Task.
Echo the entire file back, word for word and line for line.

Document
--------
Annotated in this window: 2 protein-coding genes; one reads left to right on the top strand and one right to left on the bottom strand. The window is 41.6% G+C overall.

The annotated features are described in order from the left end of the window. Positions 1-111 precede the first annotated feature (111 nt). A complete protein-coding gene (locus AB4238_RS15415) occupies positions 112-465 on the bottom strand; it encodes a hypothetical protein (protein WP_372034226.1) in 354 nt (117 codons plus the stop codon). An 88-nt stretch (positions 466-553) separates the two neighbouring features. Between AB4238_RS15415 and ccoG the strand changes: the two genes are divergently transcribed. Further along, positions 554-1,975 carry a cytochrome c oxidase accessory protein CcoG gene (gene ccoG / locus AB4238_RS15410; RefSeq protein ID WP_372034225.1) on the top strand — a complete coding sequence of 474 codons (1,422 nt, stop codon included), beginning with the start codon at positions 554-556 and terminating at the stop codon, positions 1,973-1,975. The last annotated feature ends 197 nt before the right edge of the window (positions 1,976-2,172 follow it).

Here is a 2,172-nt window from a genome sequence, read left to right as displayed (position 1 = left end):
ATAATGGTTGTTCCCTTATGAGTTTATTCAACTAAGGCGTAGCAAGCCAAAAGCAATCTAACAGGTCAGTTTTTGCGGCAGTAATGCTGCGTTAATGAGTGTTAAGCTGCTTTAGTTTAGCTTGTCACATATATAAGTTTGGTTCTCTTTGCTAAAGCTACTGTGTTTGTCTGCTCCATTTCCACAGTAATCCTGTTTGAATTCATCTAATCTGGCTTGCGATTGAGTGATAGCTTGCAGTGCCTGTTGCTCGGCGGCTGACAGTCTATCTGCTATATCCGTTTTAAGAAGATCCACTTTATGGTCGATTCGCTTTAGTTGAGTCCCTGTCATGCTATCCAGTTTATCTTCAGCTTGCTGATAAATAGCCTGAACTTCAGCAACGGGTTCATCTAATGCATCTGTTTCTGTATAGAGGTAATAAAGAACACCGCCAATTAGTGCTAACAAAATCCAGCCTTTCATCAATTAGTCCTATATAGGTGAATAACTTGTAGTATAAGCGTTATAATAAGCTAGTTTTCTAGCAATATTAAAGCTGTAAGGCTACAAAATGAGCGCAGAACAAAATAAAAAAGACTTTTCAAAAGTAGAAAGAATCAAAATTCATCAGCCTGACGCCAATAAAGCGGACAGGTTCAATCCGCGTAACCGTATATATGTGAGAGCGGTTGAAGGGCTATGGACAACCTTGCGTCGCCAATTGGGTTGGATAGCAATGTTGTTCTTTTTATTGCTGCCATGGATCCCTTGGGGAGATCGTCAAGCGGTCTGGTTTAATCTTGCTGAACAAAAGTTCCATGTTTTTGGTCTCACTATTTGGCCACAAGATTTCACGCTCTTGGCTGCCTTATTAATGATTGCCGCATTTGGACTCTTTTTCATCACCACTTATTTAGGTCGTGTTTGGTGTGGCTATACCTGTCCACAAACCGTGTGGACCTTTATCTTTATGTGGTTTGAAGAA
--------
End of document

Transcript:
Annotated in this window: 2 protein-coding genes; one reads left to right on the top strand and one right to left on the bottom strand. The window is 41.6% G+C overall.

The annotated features are described in order from the left end of the window. Positions 1-111 precede the first annotated feature (111 nt). A complete protein-coding gene (locus AB4238_RS15415) occupies positions 112-465 on the bottom strand; it encodes a hypothetical protein (protein WP_372034226.1) in 354 nt (117 codons plus the stop codon). An 88-nt stretch (positions 466-553) separates the two neighbouring features. Between AB4238_RS15415 and ccoG the strand changes: the two genes are divergently transcribed. Further along, positions 554-1,975 carry a cytochrome c oxidase accessory protein CcoG gene (gene ccoG / locus AB4238_RS15410; RefSeq protein ID WP_372034225.1) on the top strand — a complete coding sequence of 474 codons (1,422 nt, stop codon included), beginning with the start codon at positions 554-556 and terminating at the stop codon, positions 1,973-1,975. The last annotated feature ends 197 nt before the right edge of the window (positions 1,976-2,172 follow it).

Here is a 2,172-nt window from a genome sequence, read left to right as displayed (position 1 = left end):
ATAATGGTTGTTCCCTTATGAGTTTATTCAACTAAGGCGTAGCAAGCCAAAAGCAATCTAACAGGTCAGTTTTTGCGGCAGTAATGCTGCGTTAATGAGTGTTAAGCTGCTTTAGTTTAGCTTGTCACATATATAAGTTTGGTTCTCTTTGCTAAAGCTACTGTGTTTGTCTGCTCCATTTCCACAGTAATCCTGTTTGAATTCATCTAATCTGGCTTGCGATTGAGTGATAGCTTGCAGTGCCTGTTGCTCGGCGGCTGACAGTCTATCTGCTATATCCGTTTTAAGAAGATCCACTTTATGGTCGATTCGCTTTAGTTGAGTCCCTGTCATGCTATCCAGTTTATCTTCAGCTTGCTGATAAATAGCCTGAACTTCAGCAACGGGTTCATCTAATGCATCTGTTTCTGTATAGAGGTAATAAAGAACACCGCCAATTAGTGCTAACAAAATCCAGCCTTTCATCAATTAGTCCTATATAGGTGAATAACTTGTAGTATAAGCGTTATAATAAGCTAGTTTTCTAGCAATATTAAAGCTGTAAGGCTACAAAATGAGCGCAGAACAAAATAAAAAAGACTTTTCAAAAGTAGAAAGAATCAAAATTCATCAGCCTGACGCCAATAAAGCGGACAGGTTCAATCCGCGTAACCGTATATATGTGAGAGCGGTTGAAGGGCTATGGACAACCTTGCGTCGCCAATTGGGTTGGATAGCAATGTTGTTCTTTTTATTGCTGCCATGGATCCCTTGGGGAGATCGTCAAGCGGTCTGGTTTAATCTTGCTGAACAAAAGTTCCATGTTTTTGGTCTCACTATTTGGCCACAAGATTTCACGCTCTTGGCTGCCTTATTAATGATTGCCGCATTTGGACTCTTTTTCATCACCACTTATTTAGGTCGTGTTTGGTGTGGCTATACCTGTCCACAAACCGTGTGGACCTTTATCTTTATGTGGTTTGAAGAA